REblog: When you feel weak and weary… (Aaron Armstrong)

Martyn Lloyd-Jones

I’ve been doing a lot of travelling recently—at least a lot for a guy who normally sits at a desk or a Starbucks to work. One of the great difficulties I have when being away from my wife and family for a long period of time (this morning I leave home and will be away for up to 12 consecutive days) comes in the form of mopiness.

Feeling sorry for myself and focusing on where I’m not rather than where I am.

Because it’s so easy to start feeling like a sad sack when I’m gone for a long period of time, it’s no surprise these words from Martyn Lloyd-Jones’ Let Not Your Heart Be Troubled are so encouraging to me:

Do you feel your will is weak? Do you feel your energy is low? He will come to you; he will strengthen and energize your feeble will; he will enable you to resist temptation. He will take you above the obstacles and difficulties, he will empower you—that is what he has promised to do. He is life, and he will awaken you to life and a knowledge of God and fill you with his power. He will lead you along the journey so that, whatever your circumstances, you will be able to say with the apostle Paul, “I have learned, in whatsoever state I am, therewith to be content. I know both how to be abased, and I know how to abound. . . . I can do all things through Christ which strengtheneth me” (Philippians 4:11–13). A branch that is in the vine and experiencing the power of the living Christ is alive with life itself.

Where we are weak, Christ is strong for us. And where we are tempted to sin—whether by feeling sorry for ourselves or some more blatant sin—he will enable us to resist temptation. If that’s not encouraging, I don’t know what is.

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A Piper Devotion For Today

“As for you, you meant evil against me, but God meant it for good, to bring it about that many people should be kept alive.” (Genesis 50:20)

The story of Joseph in Genesis 37–50 is a great lesson in why we should have faith in the sovereign future grace of God.

Joseph is sold into slavery by his brothers, which must have tested his patience tremendously. But he is given a good job in Potiphar’s household. Then, when he is acting uprightly in the unplanned place of obedience, Potiphar’s wife lies about his integrity and has him thrown into prison — another great trial to his patience.

But again things turn for the better, and the prison-keeper gives him responsibility and respect. But just when he thinks he is about to get a reprieve from the Pharaoh’s cupbearer, whose dream he interpreted, the cupbearer forgets him for two more years.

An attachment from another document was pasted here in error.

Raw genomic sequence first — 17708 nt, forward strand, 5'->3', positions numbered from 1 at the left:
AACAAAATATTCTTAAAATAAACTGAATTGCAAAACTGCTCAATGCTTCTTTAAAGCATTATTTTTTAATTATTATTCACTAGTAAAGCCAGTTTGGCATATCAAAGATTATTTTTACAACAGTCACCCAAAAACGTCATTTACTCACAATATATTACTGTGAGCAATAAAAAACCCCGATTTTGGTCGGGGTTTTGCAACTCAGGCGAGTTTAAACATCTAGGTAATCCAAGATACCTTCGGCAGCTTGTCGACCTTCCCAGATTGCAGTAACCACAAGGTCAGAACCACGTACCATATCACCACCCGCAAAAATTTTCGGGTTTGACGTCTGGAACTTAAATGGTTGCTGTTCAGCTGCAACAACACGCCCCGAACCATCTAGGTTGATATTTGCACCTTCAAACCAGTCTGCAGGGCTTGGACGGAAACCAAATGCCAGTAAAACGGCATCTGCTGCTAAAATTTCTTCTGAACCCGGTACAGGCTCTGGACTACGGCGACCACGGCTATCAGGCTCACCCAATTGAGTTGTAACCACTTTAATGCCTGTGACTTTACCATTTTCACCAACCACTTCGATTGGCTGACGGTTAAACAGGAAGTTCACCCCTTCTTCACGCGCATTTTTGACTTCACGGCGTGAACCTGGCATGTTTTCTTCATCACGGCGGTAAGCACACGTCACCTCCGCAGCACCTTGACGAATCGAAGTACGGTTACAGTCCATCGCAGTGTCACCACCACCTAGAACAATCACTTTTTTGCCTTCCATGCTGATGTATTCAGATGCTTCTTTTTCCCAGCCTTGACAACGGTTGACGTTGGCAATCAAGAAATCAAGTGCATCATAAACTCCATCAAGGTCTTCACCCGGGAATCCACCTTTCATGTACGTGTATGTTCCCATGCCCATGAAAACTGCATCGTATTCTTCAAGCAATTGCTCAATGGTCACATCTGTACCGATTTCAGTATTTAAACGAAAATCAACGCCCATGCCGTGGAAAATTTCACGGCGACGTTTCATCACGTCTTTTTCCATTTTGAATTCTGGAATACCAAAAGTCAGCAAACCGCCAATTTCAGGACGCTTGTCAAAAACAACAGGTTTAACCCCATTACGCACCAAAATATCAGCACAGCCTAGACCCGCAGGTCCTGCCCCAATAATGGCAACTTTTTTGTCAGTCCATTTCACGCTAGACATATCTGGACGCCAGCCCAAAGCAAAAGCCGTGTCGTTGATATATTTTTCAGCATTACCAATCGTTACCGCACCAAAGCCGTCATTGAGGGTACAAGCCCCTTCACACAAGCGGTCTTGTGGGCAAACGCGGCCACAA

Finally, the meaning of all these detours and delays becomes clear. Joseph says to his long-estranged brothers, “God sent me before you to preserve for you a remnant on earth, and to keep alive for you many survivors. . . . As for you, you meant evil against me, but God meant it for good, to bring it about that many people should be kept alive” (Genesis 45:7; 50:20).

What would have been the key to patience for Joseph during all those long years of exile and abuse? The answer is: faith in future grace — the sovereign grace of God to turn the unplanned place and the unplanned pace into the happiest ending imaginable.

FREE Ebooks from R.C. Sproul

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REblog: Hymn Story “Guide Me O Thou Great Jehovah”

If Isaac Watts is known as the father of English hymnody, William Williams (1717-1791) is considered by many to be the father of Welsh hymnody.

In 1738 Williams heard a sermon by the revivalist preacher Howell Harris, a fiery Welsh layman who had been influenced by the Methodist movement in England. It was through this sermon that Williams discerned his calling to go into the ministry.

Williams first pursued becoming an Anglican priest (in the Church of Wales) and entered as a deacon in 1740. However, he soon came to discover that his heart was with Harris and his itinerant work, and before long he left his small curacy in the mountains to join with the traveling Methodist preachers.

The revivalists realized that the Welsh language was lacking in hymns–the church in Wales was still primarily singing metrical psalms in their worship services. In order to promote the creation of hymns, Harris put together a hymn-writing competition between the different preachers.